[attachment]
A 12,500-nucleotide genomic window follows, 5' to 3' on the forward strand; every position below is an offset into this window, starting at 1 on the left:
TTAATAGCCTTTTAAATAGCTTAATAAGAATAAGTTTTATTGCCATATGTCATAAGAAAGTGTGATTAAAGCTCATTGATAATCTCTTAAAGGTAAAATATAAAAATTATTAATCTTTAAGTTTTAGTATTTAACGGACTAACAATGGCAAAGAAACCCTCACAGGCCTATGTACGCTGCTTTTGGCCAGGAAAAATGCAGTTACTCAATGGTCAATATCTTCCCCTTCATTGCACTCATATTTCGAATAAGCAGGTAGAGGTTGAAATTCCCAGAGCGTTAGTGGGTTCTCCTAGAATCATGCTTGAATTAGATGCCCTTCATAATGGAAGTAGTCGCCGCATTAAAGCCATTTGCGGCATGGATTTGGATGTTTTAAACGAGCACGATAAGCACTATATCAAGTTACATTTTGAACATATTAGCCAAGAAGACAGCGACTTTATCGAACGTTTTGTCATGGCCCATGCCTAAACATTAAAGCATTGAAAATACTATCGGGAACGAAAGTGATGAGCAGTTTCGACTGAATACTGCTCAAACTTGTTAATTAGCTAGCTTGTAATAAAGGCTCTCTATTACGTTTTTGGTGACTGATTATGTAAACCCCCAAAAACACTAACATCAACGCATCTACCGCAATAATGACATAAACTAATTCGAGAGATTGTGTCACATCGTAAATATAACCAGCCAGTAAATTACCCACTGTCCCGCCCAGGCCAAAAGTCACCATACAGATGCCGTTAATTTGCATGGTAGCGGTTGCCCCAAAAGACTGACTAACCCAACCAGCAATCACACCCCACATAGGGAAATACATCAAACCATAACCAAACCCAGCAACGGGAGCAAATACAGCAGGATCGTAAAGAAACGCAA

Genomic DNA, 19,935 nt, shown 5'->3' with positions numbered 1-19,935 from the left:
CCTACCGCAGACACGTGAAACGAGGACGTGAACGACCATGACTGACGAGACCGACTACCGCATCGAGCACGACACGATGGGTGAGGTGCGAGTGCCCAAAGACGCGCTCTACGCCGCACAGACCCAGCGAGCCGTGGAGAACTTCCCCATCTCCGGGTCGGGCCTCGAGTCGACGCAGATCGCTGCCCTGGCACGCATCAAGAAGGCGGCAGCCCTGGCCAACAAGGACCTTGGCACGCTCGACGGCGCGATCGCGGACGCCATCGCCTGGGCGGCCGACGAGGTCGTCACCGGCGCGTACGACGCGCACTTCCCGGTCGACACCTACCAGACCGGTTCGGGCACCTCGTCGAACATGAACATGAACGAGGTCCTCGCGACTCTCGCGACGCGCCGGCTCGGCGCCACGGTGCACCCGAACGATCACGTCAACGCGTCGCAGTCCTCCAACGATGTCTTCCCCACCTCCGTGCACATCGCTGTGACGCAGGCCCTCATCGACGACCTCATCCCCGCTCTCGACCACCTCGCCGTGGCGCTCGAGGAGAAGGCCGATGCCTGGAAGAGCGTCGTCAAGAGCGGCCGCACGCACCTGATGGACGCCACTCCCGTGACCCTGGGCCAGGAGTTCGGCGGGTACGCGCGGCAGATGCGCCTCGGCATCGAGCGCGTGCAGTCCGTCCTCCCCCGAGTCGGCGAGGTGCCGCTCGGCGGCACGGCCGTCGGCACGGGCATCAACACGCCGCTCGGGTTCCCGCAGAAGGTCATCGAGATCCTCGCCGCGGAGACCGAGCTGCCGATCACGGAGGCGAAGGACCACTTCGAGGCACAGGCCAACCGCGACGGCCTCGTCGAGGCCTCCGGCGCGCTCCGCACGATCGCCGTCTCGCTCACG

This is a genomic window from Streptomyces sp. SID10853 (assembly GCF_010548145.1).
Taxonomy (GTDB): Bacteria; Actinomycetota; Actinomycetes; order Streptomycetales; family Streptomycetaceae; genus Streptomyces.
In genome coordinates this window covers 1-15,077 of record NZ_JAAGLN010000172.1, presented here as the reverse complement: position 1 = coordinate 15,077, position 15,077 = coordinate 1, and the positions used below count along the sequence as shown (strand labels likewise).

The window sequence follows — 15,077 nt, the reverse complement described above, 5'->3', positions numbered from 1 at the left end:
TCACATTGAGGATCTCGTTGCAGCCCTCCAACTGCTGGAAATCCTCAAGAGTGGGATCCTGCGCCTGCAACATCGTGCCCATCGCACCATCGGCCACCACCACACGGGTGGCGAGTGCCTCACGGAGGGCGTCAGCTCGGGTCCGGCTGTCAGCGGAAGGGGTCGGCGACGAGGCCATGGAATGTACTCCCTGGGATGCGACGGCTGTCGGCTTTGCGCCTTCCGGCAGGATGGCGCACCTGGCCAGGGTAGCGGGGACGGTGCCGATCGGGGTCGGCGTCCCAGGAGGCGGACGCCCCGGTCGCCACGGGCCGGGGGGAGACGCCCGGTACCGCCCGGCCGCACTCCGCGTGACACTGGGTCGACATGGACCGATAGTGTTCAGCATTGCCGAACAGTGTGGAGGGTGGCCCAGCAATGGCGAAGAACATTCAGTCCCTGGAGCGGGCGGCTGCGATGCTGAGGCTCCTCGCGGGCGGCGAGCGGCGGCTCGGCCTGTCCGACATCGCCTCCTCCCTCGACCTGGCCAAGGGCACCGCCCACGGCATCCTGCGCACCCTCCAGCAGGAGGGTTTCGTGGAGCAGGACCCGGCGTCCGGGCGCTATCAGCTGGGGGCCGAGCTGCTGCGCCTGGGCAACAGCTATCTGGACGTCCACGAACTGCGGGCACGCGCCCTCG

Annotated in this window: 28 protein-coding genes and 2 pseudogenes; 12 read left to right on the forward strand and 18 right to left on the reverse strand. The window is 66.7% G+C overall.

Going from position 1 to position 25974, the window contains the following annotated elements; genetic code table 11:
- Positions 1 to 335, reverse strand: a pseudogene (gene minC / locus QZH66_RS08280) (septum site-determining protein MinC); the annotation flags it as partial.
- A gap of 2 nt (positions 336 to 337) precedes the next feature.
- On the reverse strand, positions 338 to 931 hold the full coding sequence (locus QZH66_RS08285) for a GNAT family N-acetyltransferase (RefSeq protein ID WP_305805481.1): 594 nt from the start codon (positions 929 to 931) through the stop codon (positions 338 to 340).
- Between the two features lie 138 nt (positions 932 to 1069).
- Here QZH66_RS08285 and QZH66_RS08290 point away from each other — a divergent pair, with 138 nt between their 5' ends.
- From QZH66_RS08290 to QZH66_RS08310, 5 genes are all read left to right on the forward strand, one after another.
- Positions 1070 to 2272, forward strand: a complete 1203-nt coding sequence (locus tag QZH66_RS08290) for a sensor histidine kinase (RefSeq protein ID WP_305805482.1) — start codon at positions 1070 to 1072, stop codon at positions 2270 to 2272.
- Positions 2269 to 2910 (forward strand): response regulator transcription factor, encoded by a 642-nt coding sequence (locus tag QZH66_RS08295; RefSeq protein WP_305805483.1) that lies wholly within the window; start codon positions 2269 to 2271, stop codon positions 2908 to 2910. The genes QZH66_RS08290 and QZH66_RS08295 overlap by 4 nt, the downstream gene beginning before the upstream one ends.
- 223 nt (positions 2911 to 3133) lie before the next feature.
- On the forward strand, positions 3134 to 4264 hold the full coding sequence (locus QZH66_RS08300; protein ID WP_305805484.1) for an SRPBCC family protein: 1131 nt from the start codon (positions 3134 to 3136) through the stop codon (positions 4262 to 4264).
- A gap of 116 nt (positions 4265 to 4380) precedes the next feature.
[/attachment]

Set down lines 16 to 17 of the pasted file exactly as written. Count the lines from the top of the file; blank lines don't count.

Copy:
- Here QZH66_RS08285 and QZH66_RS08290 point away from each other — a divergent pair, with 138 nt between their 5' ends.
- From QZH66_RS08290 to QZH66_RS08310, 5 genes are all read left to right on the forward strand, one after another.